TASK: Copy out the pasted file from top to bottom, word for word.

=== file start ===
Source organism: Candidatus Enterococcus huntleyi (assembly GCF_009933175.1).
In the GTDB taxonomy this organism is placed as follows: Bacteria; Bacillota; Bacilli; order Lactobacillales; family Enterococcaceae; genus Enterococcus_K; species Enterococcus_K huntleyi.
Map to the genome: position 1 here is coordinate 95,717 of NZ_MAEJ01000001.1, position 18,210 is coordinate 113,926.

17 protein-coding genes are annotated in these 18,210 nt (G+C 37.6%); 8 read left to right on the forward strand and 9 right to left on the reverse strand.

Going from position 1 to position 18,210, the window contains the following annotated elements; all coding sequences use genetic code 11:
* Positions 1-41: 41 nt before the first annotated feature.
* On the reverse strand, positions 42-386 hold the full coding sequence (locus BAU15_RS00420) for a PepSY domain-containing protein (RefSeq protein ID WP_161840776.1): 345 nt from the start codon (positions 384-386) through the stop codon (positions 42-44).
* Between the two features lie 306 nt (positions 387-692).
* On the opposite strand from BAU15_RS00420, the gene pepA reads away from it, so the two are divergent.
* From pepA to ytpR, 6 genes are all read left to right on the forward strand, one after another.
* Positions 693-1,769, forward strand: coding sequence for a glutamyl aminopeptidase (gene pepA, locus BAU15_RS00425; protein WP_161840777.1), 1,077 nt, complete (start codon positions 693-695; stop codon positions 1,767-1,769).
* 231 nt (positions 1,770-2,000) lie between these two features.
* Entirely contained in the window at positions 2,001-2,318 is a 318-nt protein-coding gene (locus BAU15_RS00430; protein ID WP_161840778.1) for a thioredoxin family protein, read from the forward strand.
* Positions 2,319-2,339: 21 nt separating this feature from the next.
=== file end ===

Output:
Source organism: Candidatus Enterococcus huntleyi (assembly GCF_009933175.1).
In the GTDB taxonomy this organism is placed as follows: Bacteria; Bacillota; Bacilli; order Lactobacillales; family Enterococcaceae; genus Enterococcus_K; species Enterococcus_K huntleyi.
Map to the genome: position 1 here is coordinate 95,717 of NZ_MAEJ01000001.1, position 18,210 is coordinate 113,926.

17 protein-coding genes are annotated in these 18,210 nt (G+C 37.6%); 8 read left to right on the forward strand and 9 right to left on the reverse strand.

Going from position 1 to position 18,210, the window contains the following annotated elements; all coding sequences use genetic code 11:
* Positions 1-41: 41 nt before the first annotated feature.
* On the reverse strand, positions 42-386 hold the full coding sequence (locus BAU15_RS00420) for a PepSY domain-containing protein (RefSeq protein ID WP_161840776.1): 345 nt from the start codon (positions 384-386) through the stop codon (positions 42-44).
* Between the two features lie 306 nt (positions 387-692).
* On the opposite strand from BAU15_RS00420, the gene pepA reads away from it, so the two are divergent.
* From pepA to ytpR, 6 genes are all read left to right on the forward strand, one after another.
* Positions 693-1,769, forward strand: coding sequence for a glutamyl aminopeptidase (gene pepA, locus BAU15_RS00425; protein WP_161840777.1), 1,077 nt, complete (start codon positions 693-695; stop codon positions 1,767-1,769).
* 231 nt (positions 1,770-2,000) lie between these two features.
* Entirely contained in the window at positions 2,001-2,318 is a 318-nt protein-coding gene (locus BAU15_RS00430; protein ID WP_161840778.1) for a thioredoxin family protein, read from the forward strand.
* Positions 2,319-2,339: 21 nt separating this feature from the next.